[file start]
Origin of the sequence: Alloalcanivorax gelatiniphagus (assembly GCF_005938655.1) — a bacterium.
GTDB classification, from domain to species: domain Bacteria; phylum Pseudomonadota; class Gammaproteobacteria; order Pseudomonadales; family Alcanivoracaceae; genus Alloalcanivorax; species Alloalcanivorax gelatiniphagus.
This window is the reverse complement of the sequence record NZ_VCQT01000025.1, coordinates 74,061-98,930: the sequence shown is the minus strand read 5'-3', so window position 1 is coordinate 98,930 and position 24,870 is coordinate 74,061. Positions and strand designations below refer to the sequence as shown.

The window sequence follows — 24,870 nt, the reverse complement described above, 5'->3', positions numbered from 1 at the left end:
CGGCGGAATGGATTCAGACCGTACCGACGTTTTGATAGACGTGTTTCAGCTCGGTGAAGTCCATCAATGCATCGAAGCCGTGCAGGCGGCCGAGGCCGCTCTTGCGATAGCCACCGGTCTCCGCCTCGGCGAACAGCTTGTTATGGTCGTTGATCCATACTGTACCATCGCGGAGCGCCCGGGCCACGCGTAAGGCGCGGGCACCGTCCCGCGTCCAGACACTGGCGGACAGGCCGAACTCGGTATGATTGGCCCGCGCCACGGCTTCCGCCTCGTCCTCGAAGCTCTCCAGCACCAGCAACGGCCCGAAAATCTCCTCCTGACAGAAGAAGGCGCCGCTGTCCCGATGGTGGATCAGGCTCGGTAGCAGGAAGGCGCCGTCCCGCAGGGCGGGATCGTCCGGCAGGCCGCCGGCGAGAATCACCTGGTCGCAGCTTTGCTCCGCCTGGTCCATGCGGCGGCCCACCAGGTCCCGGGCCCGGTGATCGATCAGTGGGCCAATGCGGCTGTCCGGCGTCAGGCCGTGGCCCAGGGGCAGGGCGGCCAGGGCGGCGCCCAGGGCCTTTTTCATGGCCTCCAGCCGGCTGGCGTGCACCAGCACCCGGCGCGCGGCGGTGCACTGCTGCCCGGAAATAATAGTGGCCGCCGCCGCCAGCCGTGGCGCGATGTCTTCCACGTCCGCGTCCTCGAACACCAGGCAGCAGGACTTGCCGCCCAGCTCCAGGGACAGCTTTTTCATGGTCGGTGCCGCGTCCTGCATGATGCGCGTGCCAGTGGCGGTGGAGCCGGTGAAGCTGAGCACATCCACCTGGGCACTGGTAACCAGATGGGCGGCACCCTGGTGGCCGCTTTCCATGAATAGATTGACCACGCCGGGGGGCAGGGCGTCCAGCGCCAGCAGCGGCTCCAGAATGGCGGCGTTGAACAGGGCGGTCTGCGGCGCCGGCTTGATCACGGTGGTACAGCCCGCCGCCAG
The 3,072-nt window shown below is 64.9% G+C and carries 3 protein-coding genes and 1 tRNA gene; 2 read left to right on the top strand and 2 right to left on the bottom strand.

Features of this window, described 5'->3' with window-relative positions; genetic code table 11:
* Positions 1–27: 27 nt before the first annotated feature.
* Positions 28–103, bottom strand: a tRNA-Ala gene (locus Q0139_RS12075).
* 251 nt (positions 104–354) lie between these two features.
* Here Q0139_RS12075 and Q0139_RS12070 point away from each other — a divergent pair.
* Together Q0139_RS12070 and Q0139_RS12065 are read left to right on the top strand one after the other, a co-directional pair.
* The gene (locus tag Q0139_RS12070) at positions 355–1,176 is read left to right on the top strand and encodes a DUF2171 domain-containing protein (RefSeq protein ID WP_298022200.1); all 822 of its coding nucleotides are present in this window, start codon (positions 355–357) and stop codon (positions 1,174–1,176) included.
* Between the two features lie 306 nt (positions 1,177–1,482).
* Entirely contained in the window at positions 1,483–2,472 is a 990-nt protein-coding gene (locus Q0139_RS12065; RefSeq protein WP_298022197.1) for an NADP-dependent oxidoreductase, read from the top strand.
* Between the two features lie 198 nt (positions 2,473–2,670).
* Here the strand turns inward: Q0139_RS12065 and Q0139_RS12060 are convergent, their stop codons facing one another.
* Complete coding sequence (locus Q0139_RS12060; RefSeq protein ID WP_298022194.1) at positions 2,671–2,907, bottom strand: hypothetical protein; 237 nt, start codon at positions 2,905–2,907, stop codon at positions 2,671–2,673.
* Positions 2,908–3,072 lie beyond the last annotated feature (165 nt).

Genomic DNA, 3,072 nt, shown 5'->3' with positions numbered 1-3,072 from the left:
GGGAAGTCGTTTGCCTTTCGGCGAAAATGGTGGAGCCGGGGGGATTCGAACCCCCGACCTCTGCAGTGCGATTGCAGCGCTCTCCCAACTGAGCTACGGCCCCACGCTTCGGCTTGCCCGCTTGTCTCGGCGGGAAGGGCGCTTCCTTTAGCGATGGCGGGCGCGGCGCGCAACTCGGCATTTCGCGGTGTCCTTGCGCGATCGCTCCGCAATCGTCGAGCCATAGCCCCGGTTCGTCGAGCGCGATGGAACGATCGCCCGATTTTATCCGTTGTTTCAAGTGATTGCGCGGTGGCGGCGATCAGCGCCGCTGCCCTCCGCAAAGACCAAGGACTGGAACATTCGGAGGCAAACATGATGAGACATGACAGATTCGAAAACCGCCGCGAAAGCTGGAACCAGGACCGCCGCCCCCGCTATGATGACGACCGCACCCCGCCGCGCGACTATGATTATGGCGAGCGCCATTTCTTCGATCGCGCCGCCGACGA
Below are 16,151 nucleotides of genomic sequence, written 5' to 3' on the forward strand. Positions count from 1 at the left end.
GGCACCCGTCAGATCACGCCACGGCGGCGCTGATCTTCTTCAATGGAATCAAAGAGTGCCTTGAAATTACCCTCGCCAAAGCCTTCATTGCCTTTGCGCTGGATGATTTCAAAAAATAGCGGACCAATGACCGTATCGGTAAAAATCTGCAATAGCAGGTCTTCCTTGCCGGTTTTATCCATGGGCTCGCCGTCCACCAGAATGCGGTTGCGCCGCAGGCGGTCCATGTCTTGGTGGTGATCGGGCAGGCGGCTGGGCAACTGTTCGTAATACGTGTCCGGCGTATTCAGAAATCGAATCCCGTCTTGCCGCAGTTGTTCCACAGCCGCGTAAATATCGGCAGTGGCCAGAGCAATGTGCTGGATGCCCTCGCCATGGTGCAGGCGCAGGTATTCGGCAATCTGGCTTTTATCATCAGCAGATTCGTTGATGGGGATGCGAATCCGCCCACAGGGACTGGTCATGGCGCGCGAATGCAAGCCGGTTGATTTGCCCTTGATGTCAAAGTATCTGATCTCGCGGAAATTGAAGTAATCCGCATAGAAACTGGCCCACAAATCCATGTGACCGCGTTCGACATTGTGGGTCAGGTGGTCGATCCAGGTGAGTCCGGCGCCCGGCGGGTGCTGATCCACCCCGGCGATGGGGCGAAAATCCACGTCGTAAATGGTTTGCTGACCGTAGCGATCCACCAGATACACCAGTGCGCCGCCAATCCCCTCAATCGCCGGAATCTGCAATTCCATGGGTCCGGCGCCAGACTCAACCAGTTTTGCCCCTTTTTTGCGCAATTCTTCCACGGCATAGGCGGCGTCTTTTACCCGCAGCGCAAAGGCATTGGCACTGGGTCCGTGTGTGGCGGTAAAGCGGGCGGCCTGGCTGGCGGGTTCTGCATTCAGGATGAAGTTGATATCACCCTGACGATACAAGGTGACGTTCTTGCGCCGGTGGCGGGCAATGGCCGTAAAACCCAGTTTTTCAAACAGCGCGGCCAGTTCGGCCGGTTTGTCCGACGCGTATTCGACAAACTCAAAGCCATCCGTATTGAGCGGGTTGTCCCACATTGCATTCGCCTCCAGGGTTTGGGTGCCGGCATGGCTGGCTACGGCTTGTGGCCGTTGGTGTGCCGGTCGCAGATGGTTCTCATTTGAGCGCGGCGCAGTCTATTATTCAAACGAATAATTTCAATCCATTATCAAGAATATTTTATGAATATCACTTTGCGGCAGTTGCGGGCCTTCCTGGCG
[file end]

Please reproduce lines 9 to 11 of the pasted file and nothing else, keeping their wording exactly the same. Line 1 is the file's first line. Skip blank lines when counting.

* Positions 28–103, bottom strand: a tRNA-Ala gene (locus Q0139_RS12075).
* 251 nt (positions 104–354) lie between these two features.
* Here Q0139_RS12075 and Q0139_RS12070 point away from each other — a divergent pair.